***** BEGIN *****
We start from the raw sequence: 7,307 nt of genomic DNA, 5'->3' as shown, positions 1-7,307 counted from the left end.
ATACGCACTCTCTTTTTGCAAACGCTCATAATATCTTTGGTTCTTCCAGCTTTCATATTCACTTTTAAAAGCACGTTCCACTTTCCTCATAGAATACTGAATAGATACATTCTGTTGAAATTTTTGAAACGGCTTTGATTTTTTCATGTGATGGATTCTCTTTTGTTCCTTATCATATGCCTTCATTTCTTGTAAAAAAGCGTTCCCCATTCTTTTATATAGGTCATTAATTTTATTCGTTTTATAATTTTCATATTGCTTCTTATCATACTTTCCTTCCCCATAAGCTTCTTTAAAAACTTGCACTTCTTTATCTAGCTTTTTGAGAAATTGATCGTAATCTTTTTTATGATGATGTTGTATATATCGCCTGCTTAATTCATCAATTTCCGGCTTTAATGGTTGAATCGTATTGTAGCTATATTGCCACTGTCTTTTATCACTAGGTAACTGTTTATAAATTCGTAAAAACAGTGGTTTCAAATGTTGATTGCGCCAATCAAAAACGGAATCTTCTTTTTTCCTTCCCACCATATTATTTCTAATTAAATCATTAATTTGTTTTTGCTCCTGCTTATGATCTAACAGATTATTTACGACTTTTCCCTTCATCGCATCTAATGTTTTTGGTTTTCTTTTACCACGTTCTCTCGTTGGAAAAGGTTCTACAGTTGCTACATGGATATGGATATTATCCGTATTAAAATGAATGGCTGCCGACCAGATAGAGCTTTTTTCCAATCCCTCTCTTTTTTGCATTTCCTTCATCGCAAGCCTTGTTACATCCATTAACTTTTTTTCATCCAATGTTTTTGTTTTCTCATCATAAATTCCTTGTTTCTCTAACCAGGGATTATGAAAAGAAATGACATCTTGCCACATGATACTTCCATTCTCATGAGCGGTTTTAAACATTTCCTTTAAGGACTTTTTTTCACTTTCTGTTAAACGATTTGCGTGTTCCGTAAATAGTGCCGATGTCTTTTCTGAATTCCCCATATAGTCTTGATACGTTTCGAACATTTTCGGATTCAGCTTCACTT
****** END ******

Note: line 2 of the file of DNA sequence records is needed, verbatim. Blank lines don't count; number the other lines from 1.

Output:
ATACGCACTCTCTTTTTGCAAACGCTCATAATATCTTTGGTTCTTCCAGCTTTCATATTCACTTTTAAAAGCACGTTCCACTTTCCTCATAGAATACTGAATAGATACATTCTGTTGAAATTTTTGAAACGGCTTTGATTTTTTCATGTGATGGATTCTCTTTTGTTCCTTATCATATGCCTTCATTTCTTGTAAAAAAGCGTTCCCCATTCTTTTATATAGGTCATTAATTTTATTCGTTTTATAATTTTCATATTGCTTCTTATCATACTTTCCTTCCCCATAAGCTTCTTTAAAAACTTGCACTTCTTTATCTAGCTTTTTGAGAAATTGATCGTAATCTTTTTTATGATGATGTTGTATATATCGCCTGCTTAATTCATCAATTTCCGGCTTTAATGGTTGAATCGTATTGTAGCTATATTGCCACTGTCTTTTATCACTAGGTAACTGTTTATAAATTCGTAAAAACAGTGGTTTCAAATGTTGATTGCGCCAATCAAAAACGGAATCTTCTTTTTTCCTTCCCACCATATTATTTCTAATTAAATCATTAATTTGTTTTTGCTCCTGCTTATGATCTAACAGATTATTTACGACTTTTCCCTTCATCGCATCTAATGTTTTTGGTTTTCTTTTACCACGTTCTCTCGTTGGAAAAGGTTCTACAGTTGCTACATGGATATGGATATTATCCGTATTAAAATGAATGGCTGCCGACCAGATAGAGCTTTTTTCCAATCCCTCTCTTTTTTGCATTTCCTTCATCGCAAGCCTTGTTACATCCATTAACTTTTTTTCATCCAATGTTTTTGTTTTCTCATCATAAATTCCTTGTTTCTCTAACCAGGGATTATGAAAAGAAATGACATCTTGCCACATGATACTTCCATTCTCATGAGCGGTTTTAAACATTTCCTTTAAGGACTTTTTTTCACTTTCTGTTAAACGATTTGCGTGTTCCGTAAATAGTGCCGATGTCTTTTCTGAATTCCCCATATAGTCTTGATACGTTTCGAACATTTTCGGATTCAGCTTCACTT